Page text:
DIY Butcher Block Kitchen Counter
When you live in a 600 square foot apartment, the balance between function and style is a delicate art. I’m constantly wracking my brain for solutions to utilize our space more efficiently, especially in the kitchen where Chase and I both spend a great deal of time. With limited counter space, I’ve brought in several pieces throughout the years but nothing really hit the spot until I built a primitive, butcher block counter that was created uniquely for our space.
To be perfectly frank, I was overwhelmed with the idea, and would have preferred to buy something, but everything I liked was far out of budget and either too deep or not long enough. I decided to emulate a table I found online and when I happened upon these Modern Chunky Pine Island Legs from Carolina Leg Company, I was encouraged to give my DIY a try. I reached out to them and they graciously agreed to collaborate with me on this project. A few weeks later, I received these stunning, sturdy legs and with the hardest part done, drew up my plans and headed to the hardware store for the rest of the lumber. I would like to issue a warning here: skip the big box store and go to a quality lumber supplier. I unfortunately learned the hard way and my boards were either slightly off or warped. A true tragedy when compared with the excellent craftsmanship of the legs.
In the end, it all came together in two days (One to build, the second to stain and seal.) Below are my supplies and measurements for everything to create a 24” deep, 72” long, 36” high, kitchen counter table.
For the table:
2 boards 6-in x 10-in
2 boards 6-in x 60-in
16 2-1/2” Kreg screws
For the finish:
Sand paper ranging from 180-220
Varathane oil based stain in Early American
Polyeurethane (I used an oil modified, water-based poly)
To start, use your Kreg jig to drill two pocket holes on the inner ends of each board. You will drill 16 total pocket holes in total. These will be where you attach the skirt to the counter legs.
Assemble everything upside down, with the base of the table legs on the floor (or on a work bench) and the bottom of the legs at the top. Measure and mark where you’d like your skirt to sit I placed mine about 2” from the outside of each leg. Apply wood glue and start with the end pieces, glueing the 10-in skirts first. The proper way to do this would be to apply the glue, clamp the skirt piece between the two legs and drill, but I didn’t have clamps large enough so I waited for the glue to dry before attaching with the screws. I’m sure carpenters would shutter at this but it worked for me so if you’re working with limited resources, it’s a good alternative to the “right way.”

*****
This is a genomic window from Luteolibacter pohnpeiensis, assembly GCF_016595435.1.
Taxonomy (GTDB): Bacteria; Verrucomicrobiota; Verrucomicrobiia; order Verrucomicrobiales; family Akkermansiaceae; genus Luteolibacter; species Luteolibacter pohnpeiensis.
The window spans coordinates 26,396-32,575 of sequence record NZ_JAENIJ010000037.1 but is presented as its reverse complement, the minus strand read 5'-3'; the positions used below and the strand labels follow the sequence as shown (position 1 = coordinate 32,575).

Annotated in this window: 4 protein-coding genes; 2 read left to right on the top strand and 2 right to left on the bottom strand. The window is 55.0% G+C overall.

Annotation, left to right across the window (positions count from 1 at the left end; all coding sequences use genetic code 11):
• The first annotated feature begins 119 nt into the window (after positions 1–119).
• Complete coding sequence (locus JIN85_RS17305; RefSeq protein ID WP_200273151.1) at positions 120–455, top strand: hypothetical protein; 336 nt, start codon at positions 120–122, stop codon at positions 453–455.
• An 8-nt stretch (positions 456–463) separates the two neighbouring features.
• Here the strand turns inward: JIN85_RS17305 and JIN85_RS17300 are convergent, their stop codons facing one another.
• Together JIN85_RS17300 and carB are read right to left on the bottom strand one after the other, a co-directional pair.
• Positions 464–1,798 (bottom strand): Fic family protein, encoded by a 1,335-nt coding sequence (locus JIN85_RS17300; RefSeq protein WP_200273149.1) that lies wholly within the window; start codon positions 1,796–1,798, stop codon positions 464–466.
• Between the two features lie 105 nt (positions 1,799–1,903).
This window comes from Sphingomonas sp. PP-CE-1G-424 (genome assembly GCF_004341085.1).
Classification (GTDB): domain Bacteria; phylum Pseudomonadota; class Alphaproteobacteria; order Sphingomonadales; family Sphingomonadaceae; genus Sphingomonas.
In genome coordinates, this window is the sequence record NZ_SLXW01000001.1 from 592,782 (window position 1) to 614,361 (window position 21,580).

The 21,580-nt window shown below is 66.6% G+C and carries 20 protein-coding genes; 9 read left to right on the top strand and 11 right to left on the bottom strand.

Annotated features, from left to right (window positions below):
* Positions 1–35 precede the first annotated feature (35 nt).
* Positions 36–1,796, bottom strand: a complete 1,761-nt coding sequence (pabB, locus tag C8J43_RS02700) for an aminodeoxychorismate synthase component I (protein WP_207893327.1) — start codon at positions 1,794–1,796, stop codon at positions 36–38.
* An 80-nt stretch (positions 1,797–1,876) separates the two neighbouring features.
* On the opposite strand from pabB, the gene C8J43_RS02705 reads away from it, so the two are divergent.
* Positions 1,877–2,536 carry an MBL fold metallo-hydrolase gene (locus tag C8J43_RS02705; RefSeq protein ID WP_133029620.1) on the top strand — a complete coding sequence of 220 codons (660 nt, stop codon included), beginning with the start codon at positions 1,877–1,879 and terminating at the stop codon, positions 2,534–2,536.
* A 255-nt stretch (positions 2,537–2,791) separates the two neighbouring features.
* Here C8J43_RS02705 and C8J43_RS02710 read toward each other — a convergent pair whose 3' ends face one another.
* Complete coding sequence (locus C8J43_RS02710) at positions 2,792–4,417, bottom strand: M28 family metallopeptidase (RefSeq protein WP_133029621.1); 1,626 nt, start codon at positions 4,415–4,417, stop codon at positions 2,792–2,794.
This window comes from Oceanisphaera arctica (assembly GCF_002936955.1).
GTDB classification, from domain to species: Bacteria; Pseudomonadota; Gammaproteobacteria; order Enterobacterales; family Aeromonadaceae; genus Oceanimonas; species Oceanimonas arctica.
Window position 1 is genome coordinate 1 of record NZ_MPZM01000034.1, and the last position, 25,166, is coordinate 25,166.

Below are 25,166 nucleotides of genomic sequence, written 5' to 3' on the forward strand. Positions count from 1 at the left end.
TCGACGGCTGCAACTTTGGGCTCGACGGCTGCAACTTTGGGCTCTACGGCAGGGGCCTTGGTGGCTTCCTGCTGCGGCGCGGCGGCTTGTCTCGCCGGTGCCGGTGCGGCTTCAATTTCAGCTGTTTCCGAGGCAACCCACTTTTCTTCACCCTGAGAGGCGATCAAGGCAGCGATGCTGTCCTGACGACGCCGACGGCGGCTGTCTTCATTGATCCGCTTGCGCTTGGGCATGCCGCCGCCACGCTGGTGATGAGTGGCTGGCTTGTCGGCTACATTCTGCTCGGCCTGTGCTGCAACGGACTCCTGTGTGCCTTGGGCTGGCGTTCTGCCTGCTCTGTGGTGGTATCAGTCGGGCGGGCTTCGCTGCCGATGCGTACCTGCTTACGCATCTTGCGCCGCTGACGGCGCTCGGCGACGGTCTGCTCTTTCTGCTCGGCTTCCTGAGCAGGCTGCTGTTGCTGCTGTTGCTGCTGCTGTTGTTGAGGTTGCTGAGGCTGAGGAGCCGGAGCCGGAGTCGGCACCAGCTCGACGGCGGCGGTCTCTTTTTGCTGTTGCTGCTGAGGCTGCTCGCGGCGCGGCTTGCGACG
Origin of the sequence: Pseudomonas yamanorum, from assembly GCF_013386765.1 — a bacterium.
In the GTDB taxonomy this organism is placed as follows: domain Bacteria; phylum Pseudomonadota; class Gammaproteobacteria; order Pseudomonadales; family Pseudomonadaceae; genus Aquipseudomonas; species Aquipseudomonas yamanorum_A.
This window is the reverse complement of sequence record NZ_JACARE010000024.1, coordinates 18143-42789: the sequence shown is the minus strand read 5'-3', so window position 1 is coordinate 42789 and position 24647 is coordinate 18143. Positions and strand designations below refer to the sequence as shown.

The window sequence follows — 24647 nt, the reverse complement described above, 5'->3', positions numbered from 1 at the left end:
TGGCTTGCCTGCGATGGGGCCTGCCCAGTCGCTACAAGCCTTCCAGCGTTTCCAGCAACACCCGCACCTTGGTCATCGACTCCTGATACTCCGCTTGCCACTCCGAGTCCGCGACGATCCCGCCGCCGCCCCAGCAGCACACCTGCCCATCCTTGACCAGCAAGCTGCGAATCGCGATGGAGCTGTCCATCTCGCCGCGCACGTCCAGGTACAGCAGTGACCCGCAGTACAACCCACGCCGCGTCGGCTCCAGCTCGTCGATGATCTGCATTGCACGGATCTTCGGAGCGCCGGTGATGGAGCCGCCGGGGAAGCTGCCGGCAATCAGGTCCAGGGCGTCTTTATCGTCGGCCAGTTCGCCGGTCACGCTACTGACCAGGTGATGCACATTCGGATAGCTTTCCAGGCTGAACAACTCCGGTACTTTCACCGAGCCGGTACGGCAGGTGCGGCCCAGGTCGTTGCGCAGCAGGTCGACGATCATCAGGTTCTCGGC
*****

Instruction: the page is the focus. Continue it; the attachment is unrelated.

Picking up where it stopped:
***It’s important for a table with these measurements to attach the shorter skirts first because once you attach the longer skirt, you’ll have a very hard time getting the right angle with your drill.***
Attach the 60-in skirt pieces and then wait overnight for everything to fully dry. In the morning, you can place your base (still upside down) on your tabletop piece, mark it out evenly, then glue it down, and allow it to dry for at least 12 hours. I also attached small L-brackets to secure the top to the skirt around the inside but you can alternatively counter sink screws into the legs from the top once you flip the table upright.
As you may have gathered by now, I like to take short cuts and I rarely prep wood for staining, but this is an investment piece so I really took my time here, gently sanding from 180 grit, all the way up to 220. I also used a wood conditioner (or pre-stain) it truly made all the difference. I stained the entire piece with a single coat of Early American by Varathane and once dry, gave it a coat of oil-based satin polyurethane. Unfortunately, it’s common for the grain to rise at this point and mine did, causing a rough texture. If this happens to you, gently re-sand with 220 grit and apply a second coat. It shouldn’t rise again. For my second coat however, I switched to a water-based poly I had been using on my dollhouse projects and it was SO much better. Far less mess, far less fumes, and I just liked the look of it better. It also dries much quicker, only a couple of hours between coats so I was able to use the table that evening with no issues.
The entire table is pine which is a very soft wood prone to dents and scratches but honestly, that’s the goal. I’m going for that primitive, 200 year old table that has been brought into a modern kitchen vibe, and after we cook a few meals on it, that’s exactly what it will look like. I couldn’t be more thrilled with the finish product, in fact, I’m writing this post at it. Sitting here on a gloomy day with a candle beside me and more elbow room than I could possibly dream of, I’m a happy lady.
If you need me, I’ll be here. Writing, and baking, and reading cookbooks.